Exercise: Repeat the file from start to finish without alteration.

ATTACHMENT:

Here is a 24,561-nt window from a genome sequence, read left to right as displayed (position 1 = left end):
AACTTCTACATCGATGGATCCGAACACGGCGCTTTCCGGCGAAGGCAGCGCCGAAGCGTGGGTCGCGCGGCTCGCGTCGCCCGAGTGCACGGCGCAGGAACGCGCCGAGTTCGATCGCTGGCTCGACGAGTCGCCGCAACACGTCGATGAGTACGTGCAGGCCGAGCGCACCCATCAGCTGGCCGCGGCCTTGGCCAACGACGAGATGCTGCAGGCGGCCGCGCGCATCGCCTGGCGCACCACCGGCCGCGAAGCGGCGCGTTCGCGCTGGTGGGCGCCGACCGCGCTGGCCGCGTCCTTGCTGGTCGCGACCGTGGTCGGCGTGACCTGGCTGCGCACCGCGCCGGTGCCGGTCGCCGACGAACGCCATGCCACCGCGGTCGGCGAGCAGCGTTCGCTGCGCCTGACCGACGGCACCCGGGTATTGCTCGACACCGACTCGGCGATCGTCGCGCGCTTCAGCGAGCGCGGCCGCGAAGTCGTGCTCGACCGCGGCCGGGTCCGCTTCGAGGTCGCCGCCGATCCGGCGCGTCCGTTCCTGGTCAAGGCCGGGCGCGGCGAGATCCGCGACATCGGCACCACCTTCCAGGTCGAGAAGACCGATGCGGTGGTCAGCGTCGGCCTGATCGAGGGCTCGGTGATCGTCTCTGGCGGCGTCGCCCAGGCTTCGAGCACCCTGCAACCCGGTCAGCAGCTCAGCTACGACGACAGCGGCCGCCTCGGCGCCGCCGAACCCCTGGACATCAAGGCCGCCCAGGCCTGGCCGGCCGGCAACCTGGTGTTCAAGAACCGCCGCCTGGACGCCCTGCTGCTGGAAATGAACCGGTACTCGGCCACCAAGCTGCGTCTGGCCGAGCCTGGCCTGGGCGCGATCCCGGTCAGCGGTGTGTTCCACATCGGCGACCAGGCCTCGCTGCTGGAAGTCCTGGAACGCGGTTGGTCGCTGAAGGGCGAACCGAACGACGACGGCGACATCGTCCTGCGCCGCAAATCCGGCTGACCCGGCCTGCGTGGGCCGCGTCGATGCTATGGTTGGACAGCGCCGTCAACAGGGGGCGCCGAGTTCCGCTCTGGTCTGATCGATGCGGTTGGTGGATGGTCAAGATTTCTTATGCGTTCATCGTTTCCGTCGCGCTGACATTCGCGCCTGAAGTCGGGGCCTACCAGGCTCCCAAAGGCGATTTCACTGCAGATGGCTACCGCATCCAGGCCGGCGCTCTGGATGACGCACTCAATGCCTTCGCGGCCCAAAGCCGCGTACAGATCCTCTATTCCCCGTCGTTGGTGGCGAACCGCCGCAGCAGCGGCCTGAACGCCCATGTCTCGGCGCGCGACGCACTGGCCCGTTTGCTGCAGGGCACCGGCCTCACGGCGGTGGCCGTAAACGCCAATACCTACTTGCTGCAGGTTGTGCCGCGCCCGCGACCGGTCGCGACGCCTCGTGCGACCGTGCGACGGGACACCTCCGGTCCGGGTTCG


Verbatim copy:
Here is a 24,561-nt window from a genome sequence, read left to right as displayed (position 1 = left end):
AACTTCTACATCGATGGATCCGAACACGGCGCTTTCCGGCGAAGGCAGCGCCGAAGCGTGGGTCGCGCGGCTCGCGTCGCCCGAGTGCACGGCGCAGGAACGCGCCGAGTTCGATCGCTGGCTCGACGAGTCGCCGCAACACGTCGATGAGTACGTGCAGGCCGAGCGCACCCATCAGCTGGCCGCGGCCTTGGCCAACGACGAGATGCTGCAGGCGGCCGCGCGCATCGCCTGGCGCACCACCGGCCGCGAAGCGGCGCGTTCGCGCTGGTGGGCGCCGACCGCGCTGGCCGCGTCCTTGCTGGTCGCGACCGTGGTCGGCGTGACCTGGCTGCGCACCGCGCCGGTGCCGGTCGCCGACGAACGCCATGCCACCGCGGTCGGCGAGCAGCGTTCGCTGCGCCTGACCGACGGCACCCGGGTATTGCTCGACACCGACTCGGCGATCGTCGCGCGCTTCAGCGAGCGCGGCCGCGAAGTCGTGCTCGACCGCGGCCGGGTCCGCTTCGAGGTCGCCGCCGATCCGGCGCGTCCGTTCCTGGTCAAGGCCGGGCGCGGCGAGATCCGCGACATCGGCACCACCTTCCAGGTCGAGAAGACCGATGCGGTGGTCAGCGTCGGCCTGATCGAGGGCTCGGTGATCGTCTCTGGCGGCGTCGCCCAGGCTTCGAGCACCCTGCAACCCGGTCAGCAGCTCAGCTACGACGACAGCGGCCGCCTCGGCGCCGCCGAACCCCTGGACATCAAGGCCGCCCAGGCCTGGCCGGCCGGCAACCTGGTGTTCAAGAACCGCCGCCTGGACGCCCTGCTGCTGGAAATGAACCGGTACTCGGCCACCAAGCTGCGTCTGGCCGAGCCTGGCCTGGGCGCGATCCCGGTCAGCGGTGTGTTCCACATCGGCGACCAGGCCTCGCTGCTGGAAGTCCTGGAACGCGGTTGGTCGCTGAAGGGCGAACCGAACGACGACGGCGACATCGTCCTGCGCCGCAAATCCGGCTGACCCGGCCTGCGTGGGCCGCGTCGATGCTATGGTTGGACAGCGCCGTCAACAGGGGGCGCCGAGTTCCGCTCTGGTCTGATCGATGCGGTTGGTGGATGGTCAAGATTTCTTATGCGTTCATCGTTTCCGTCGCGCTGACATTCGCGCCTGAAGTCGGGGCCTACCAGGCTCCCAAAGGCGATTTCACTGCAGATGGCTACCGCATCCAGGCCGGCGCTCTGGATGACGCACTCAATGCCTTCGCGGCCCAAAGCCGCGTACAGATCCTCTATTCCCCGTCGTTGGTGGCGAACCGCCGCAGCAGCGGCCTGAACGCCCATGTCTCGGCGCGCGACGCACTGGCCCGTTTGCTGCAGGGCACCGGCCTCACGGCGGTGGCCGTAAACGCCAATACCTACTTGCTGCAGGTTGTGCCGCGCCCGCGACCGGTCGCGACGCCTCGTGCGACCGTGCGACGGGACACCTCCGGTCCGGGTTCG